Your elective allows you to experience medicine like never before in a completely different social and cultural environment.
So you've probably spent most of third year dreaming of where to go, now you're in fourth year it's time to start planning! With the summer of a lifetime ahead you want to pack in as much adventure as possible - and it usually comes with a hefty price tag.
The cost of an overseas elective is high, as I have found out first hand. It all adds up, flights, project fees, accommodation, activities the list goes on.
In this article I hope to share my experience of how I applied for funding to help with the cost of my elective and provide you with some useful tips.
1) WHAT DO YOU WANT TO GAIN FROM YOUR ELECTIVE?
Every elective is different; first you need to decide what is it you want to gain from your elective. Do you want to spend the minimal time possible observing medicine and then escape on holiday? If so this article is probably NOT for you! If on the other hand you are willing to spend time to fully immerse yourself in a project then your elective is likely to leave a lasting impression on you.
2) CHOOSE YOUR ELECTIVE PROJECT:
If you are seeking funding for your elective you have to pick a worthwhile project! You must think, if you were a charity/organisation/business would you be willing to help fund this project? I am volunteering with Project Amazonas, which provides medical and dental treatment for communities in the Peruvian Amazon. There are numerous worthwhile projects such as Global Brigades, The Vine Trust etc. Carrying out a research project is also likely to make your elective project stand out.
3) ESTIMATE YOUR COSTS:
You need to be realistic. Calculate your costs carefully. The number may be a little scary! It is unlikely that you will receive funding for your whole elective so it is necessary that you are able to fund the majority of your elective yourself. Write a detailed budget of all costs, include flights, accommodation, project fees, spending money etc. (many funding applications request this information)
4) START RESEARCHING:
You are now ready to begin searching for funding sources. There is a huge book called the Directory of Grant Making Trusts, the most recent edition is 2018/19. It includes all grant making organisations and lists what causes they support. There are numerous sections, check out grants for individuals, grants which support healthcare, and local organisations.
Also looking for local charities is a good idea, there may be charities set up in your local area for youths to expand their knowledge and education. You'll be surprised as to how many travel grants there are out there.
Don't forget your university! Many universities offer bursary's and travel grants for electives, make sure you check out what is on offer.
When in doubt, google it. Use search engines wisely to filter your results. Try and make your searches specific, just typing in medical elective funding will give you hundreds of results which aren't often that useful.
Some useful websites when searching for travel grants:
5) MAKE A LIST OF THE TRUSTS YOU WISH TO CONTACT:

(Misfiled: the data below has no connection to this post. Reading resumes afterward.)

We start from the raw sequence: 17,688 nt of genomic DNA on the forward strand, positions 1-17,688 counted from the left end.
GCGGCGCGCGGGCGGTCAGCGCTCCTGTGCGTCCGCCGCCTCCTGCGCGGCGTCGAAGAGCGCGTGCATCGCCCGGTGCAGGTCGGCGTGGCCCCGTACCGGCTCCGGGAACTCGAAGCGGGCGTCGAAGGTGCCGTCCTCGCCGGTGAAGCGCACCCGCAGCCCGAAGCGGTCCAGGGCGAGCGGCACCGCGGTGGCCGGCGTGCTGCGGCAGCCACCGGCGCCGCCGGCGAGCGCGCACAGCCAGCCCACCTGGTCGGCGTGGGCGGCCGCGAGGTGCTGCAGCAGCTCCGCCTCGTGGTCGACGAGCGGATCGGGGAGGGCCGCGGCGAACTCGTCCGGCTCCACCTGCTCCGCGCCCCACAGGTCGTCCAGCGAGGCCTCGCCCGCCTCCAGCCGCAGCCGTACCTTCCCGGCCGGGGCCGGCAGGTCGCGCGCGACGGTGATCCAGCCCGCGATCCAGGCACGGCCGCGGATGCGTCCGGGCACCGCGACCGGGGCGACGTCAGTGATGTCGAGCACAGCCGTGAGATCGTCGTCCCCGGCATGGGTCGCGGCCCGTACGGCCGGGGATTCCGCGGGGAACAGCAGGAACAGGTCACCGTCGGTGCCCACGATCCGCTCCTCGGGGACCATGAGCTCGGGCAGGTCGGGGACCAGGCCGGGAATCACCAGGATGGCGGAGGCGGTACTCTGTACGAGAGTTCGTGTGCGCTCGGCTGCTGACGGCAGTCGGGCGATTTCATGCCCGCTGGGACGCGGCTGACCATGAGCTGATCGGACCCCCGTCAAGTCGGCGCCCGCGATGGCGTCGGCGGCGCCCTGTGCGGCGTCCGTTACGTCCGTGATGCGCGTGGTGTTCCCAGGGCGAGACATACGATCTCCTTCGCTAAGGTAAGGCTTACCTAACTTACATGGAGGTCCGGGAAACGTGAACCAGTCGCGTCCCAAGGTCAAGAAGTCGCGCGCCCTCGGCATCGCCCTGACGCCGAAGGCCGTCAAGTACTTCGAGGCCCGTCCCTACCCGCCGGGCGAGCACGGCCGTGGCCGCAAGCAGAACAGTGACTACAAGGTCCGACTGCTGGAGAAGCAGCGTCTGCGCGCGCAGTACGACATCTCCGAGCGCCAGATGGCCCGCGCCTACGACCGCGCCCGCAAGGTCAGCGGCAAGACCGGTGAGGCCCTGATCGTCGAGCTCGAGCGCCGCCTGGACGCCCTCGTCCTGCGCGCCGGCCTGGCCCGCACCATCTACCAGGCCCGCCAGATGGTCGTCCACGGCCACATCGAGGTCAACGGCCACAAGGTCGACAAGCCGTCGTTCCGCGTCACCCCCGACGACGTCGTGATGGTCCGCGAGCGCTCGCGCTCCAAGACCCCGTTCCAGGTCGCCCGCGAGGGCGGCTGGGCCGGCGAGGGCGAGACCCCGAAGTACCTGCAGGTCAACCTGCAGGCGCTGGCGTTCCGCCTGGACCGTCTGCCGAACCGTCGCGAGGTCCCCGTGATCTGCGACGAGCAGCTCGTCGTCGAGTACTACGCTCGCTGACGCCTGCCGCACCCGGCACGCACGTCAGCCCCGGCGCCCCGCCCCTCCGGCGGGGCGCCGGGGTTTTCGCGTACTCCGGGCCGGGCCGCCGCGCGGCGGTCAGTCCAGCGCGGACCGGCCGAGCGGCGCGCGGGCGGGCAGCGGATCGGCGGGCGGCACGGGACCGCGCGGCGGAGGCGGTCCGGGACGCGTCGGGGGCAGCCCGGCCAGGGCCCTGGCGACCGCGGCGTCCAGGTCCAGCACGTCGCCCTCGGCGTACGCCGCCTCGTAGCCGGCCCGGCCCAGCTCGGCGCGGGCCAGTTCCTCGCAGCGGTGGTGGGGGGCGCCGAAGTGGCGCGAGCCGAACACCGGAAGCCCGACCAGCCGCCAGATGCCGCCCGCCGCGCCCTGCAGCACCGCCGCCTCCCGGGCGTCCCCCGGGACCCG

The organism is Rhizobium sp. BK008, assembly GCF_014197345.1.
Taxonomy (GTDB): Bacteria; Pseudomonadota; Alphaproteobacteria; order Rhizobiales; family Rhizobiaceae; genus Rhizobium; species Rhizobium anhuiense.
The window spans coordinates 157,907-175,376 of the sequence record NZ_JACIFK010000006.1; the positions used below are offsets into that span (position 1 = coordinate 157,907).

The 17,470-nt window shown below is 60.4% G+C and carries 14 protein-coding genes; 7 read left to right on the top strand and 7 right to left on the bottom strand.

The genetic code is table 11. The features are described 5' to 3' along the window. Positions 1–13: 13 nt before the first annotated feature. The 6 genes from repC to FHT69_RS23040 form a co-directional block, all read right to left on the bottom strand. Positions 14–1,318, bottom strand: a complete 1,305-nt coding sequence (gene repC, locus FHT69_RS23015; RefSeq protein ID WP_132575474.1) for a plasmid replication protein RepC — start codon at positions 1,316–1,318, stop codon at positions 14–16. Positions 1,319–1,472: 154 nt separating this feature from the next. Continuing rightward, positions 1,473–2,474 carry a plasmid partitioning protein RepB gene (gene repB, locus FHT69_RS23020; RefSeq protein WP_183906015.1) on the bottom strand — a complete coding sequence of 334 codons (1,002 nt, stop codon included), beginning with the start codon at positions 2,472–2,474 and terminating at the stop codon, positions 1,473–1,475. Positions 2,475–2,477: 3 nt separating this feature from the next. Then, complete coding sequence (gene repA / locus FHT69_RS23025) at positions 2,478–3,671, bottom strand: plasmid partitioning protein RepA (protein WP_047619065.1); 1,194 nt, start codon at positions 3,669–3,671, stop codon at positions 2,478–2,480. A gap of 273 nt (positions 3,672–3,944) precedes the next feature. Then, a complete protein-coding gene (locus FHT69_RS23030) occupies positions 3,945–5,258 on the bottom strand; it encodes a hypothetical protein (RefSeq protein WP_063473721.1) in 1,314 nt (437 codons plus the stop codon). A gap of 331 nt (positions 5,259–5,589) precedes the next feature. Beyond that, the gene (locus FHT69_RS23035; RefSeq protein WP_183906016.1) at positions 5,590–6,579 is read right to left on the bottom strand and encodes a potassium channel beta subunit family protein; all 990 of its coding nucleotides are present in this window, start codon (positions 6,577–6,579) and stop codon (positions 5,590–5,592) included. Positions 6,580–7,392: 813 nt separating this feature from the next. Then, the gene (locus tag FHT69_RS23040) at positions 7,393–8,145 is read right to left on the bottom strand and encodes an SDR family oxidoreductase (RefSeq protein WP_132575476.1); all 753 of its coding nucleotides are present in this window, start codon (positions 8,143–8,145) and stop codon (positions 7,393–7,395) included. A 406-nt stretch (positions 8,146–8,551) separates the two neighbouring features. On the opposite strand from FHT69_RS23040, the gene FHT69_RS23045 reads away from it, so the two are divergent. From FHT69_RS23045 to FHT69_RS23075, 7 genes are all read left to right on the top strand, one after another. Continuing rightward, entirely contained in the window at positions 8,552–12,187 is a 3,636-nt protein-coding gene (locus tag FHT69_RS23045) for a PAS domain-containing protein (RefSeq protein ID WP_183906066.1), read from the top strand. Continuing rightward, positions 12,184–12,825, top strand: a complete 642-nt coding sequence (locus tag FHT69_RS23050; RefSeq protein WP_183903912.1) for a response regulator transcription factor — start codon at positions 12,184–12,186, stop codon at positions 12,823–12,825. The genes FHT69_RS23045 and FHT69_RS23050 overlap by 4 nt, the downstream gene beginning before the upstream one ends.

Once you've completed all your research you have a list of the charities you wish to contact. Prior to contacting them ensure you meet all their requirements, most have strict eligibility criteria and they won't budge from them. If you don't fit the criteria, don't waste your time.
6) START APPLYING:
Some trusts may have an application form on their website, others may require you to drop them an email/letter to show your interest. First things first, spell the charities name correctly! I made the mishap of misspelling the name of a charity and as you can imagine it was not met with a positive response.
Try to avoid generic emails; you want to ensure that you understand the ethos of each trust.
Ensure that you apply well before the deadline! Deadlines are often early in the year around Jan/Feb. I speak from experience; I left one application to the very last minute and had to pay more than £10 for next day delivery of a letter to Scotland!
7) YOU WILL GET REJECTED!
Sorry to break it to you not everyone is going to give you a cheque. You can't meet everyone's standards and that's fine. Don't get disheartened when you receive bad news, just keep positive.
8) BE PATIENT, YOU MAY GET FUNDING:
It may seem like a long wait, but if you've applied to trusts and you meet their criteria, and your elective is of a worthwhile project that will benefit others in need, you may get some funding.
I can't guarantee how much funding you'll get, but if you're lucky enough to receive some funding then remember 'every little helps'.
9) SAY THANK YOU:
Be grateful, for any amount of funding you receive. Make sure you send a formal letter or email of thanks. Also trusts may ask you to fill out a trip report for them, ensure you send this back to them soon after your elective is complete.
10) HAVE FUN:
Enjoy your dental elective, make the most of the opportunity and stay safe!
I hope I've managed to provide you all with some useful information to help you when planning your dental electives. I'm heading to Peru in August and I am beyond excited to experience dentistry in the Amazon, where the facilities will be basic and completely the opposite to what I am used to at King's College London.
Written by Nathalie Lear.
At the time of writing Nathalie was a 4th year dental student at King's College London.